ESEH Conference 2015

The biennial conference of the European Society for Environmental History will be in Versailles on 30 June – 3 July. It will include panels on the environmental history of the Napoleonic Wars and World War I, as well as other sessions on war and environment that will be announced shortly. The call for papers and sessions is already closed, but posters can be submitted until February 20th. Early registration ends on March 31st. Watch for further news of the program and field trips here

ASEH Conference 2015

The annual conference of the American Society for Environmental History will be in Washington, D.C. on 18-21 March. Early registration will end on February 28th, so be sure to sign up soon.

We will hold our annual War and Environment breakfast on Thursday morning the 19th at 7:15, to discuss our network’s activities and pursue networking. Following the breakfast, at 8:30 that morning, there is a panel on “Empire, Revolution and Local Governance: Military-Environmental Convergence.” On Sunday there will be a field trip to Antietam National Battlefield and Harpers Ferry led by Lisa Brady, Tim Silver and Gerry Fitzgerald. To register for the breakfast and/or the field trip, Find more information at the conference website here.

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World War 1 Anniversary Relevant Conferences and Papers

The Global Environmental Dimensions of World War I

Roundtable for American Society for Environmental History Conference, March 12-16, 2014

Joseph Hupy, “The Battle of Verdun: The Legacy a Century Later”

Tait Keller, “Nature and War on the Frontiers of Empires, 1914-1918”

Thaddeus Sunseri, “Environmental Dimensions of World War I in Africa”

Jack Hayes, “Ecosystems and World War I in East Asia”

Environmental Dimensions of World War I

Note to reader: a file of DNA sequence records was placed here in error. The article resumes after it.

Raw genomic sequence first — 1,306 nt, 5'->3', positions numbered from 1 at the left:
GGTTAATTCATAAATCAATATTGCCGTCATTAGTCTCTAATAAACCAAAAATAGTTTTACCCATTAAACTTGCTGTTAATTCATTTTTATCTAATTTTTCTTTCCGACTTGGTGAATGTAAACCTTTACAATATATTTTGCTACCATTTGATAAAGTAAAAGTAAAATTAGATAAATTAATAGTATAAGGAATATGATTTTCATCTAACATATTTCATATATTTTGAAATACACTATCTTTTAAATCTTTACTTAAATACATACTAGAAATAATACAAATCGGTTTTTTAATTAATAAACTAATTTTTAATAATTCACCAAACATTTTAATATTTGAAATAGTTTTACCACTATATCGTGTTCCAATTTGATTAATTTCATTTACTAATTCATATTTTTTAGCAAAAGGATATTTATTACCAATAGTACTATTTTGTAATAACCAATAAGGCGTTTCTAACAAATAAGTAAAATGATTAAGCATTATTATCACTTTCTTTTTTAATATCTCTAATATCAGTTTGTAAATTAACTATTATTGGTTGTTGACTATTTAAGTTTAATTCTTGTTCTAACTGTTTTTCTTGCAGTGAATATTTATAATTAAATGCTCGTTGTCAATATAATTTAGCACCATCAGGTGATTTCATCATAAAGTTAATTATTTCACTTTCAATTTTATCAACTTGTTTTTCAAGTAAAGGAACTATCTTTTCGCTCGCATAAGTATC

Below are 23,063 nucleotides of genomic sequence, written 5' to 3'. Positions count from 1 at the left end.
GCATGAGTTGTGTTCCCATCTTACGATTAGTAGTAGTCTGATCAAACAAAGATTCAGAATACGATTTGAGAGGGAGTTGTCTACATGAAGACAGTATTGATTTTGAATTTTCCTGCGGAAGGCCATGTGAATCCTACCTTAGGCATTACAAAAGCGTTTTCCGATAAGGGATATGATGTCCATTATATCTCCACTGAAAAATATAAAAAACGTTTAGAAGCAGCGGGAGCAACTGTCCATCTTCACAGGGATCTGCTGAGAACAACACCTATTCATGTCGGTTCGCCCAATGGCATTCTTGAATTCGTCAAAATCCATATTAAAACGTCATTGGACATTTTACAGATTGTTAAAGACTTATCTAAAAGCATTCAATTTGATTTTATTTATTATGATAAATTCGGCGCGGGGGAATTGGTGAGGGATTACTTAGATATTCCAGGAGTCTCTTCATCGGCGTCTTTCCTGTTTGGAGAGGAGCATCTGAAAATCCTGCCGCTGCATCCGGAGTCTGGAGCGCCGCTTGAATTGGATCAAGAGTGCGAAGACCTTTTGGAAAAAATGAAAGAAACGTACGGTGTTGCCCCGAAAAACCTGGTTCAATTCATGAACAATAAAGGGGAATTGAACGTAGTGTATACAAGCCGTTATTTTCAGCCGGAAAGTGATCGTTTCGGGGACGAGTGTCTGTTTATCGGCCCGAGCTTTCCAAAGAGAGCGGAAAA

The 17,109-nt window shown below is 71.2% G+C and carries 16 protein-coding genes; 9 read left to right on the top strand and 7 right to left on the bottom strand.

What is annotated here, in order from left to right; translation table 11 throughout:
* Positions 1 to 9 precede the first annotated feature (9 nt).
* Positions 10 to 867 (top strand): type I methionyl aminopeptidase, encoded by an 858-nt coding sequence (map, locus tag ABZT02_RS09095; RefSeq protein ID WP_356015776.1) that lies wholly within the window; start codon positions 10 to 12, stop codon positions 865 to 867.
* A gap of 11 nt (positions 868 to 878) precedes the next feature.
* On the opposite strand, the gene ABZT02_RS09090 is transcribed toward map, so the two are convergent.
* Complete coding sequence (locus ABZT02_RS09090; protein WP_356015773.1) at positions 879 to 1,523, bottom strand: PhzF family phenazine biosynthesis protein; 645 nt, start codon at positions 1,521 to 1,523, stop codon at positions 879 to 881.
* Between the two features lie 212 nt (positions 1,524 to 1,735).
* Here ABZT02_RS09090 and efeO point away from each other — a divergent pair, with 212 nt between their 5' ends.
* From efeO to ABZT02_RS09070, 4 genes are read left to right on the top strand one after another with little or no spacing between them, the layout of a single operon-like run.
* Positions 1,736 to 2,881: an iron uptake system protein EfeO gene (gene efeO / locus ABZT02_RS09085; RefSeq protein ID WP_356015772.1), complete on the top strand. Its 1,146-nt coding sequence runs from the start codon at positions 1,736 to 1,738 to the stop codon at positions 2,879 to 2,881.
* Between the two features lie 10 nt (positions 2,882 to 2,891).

Panel at Society for Military History, April 5, 2014

Tait Keller, “The Global Reach of the Great War: An Environmental Approach”

Byron Pearson, “An Organization of Splendid Efficiency: The Incredible Accomplishments of the

Engineers during World War I”

Gerard J. Fitzgerald, “The Chemists’ War: Medical and Environmental Consequences of Chemical

Warfare during World War I”

World War I and the Environment: Extracting Global Natural Resources

Panel for World Conference on Environmental History, July 7-11, 2014

Tait Keller, “A Baneful Harvest: Agriculture and the Arming of Nations in the First World

Richard Tucker “Caffeine, the Indispensable Stimulant: Tea and Coffee Production for

Dan Tamïr, “Enter Petroleum: The War and the Debut of Oil on the Global Stage”

Discussant: Roger Chickering

Environmental History and World War I

Rachel Carson Center Workshop, Washington, D.C., August 4-5, 2014

   First panel: Extracting Global Natural Resources

      Roy MacLeod: “The ‘Minerals Sanction’: The Great War and the Conservation and Use of

      Dan Tamir: “Something New under the Fog of War: World War I and the Debut of Oil on the

      Jack Hayes: “World War I Environments, Military Actions, and Resource Management in East

      Tait Keller: “Extracting the Energy of Empires”

   Second panel: Agro-ecosystems, Food Supplies and Animals

      Alice Weinreb: “Beans are Bullets, Potatoes are Powder: Food as a Weapon of War during the

      Ernst Langthaler: “Dissolution before Dissolution: Agro-Food Chains in Austro-Hungary in the

      Ingo Heidbrink: “World War I: The Unexpected Stimulus for the Beginning of Global Over-

      Gene Tempest: “Horses Have No Country: American Equines and the Global Military

      Marketplace, 1899-1917”

   Third panel: The Middle East – Ecosystems, Resources, Refugees, and Famine

      Maria Six-Hohenbalken: “Upper Mesopotamia during World War I: Humanitarian Catastrophes

      and Commercial Intentions – Sources from Austrian Archives”

      Steven Serels: “Starving for Someone Else’s Fight: The First World War and Famine in the Red

      Zachary Foster: “Why are Famines so Deadly in the Modern Period? Syria during World War I”

      Graham Pitts: “The Famine of World War I and the Creation of Lebanon”

   Fourth panel: Additional Dimensions

      James Lewis: “Foresters at War: World War I and the Transformation of American Timber

      Anna-Katharina Wőbse: “Disruption and Recommencement: International Conservation

      Networks and World War I”

      Gerard Fitzgerald: “The Chemist’s War: Edgewood Arsenal, World War I, and the Birth of a

      Militarized Landscape”

      Frank Uekoetter: “Memories in Mud: Reflections on the Environmental Legacy of the Great

  Roger Chickering: Concluding Observations

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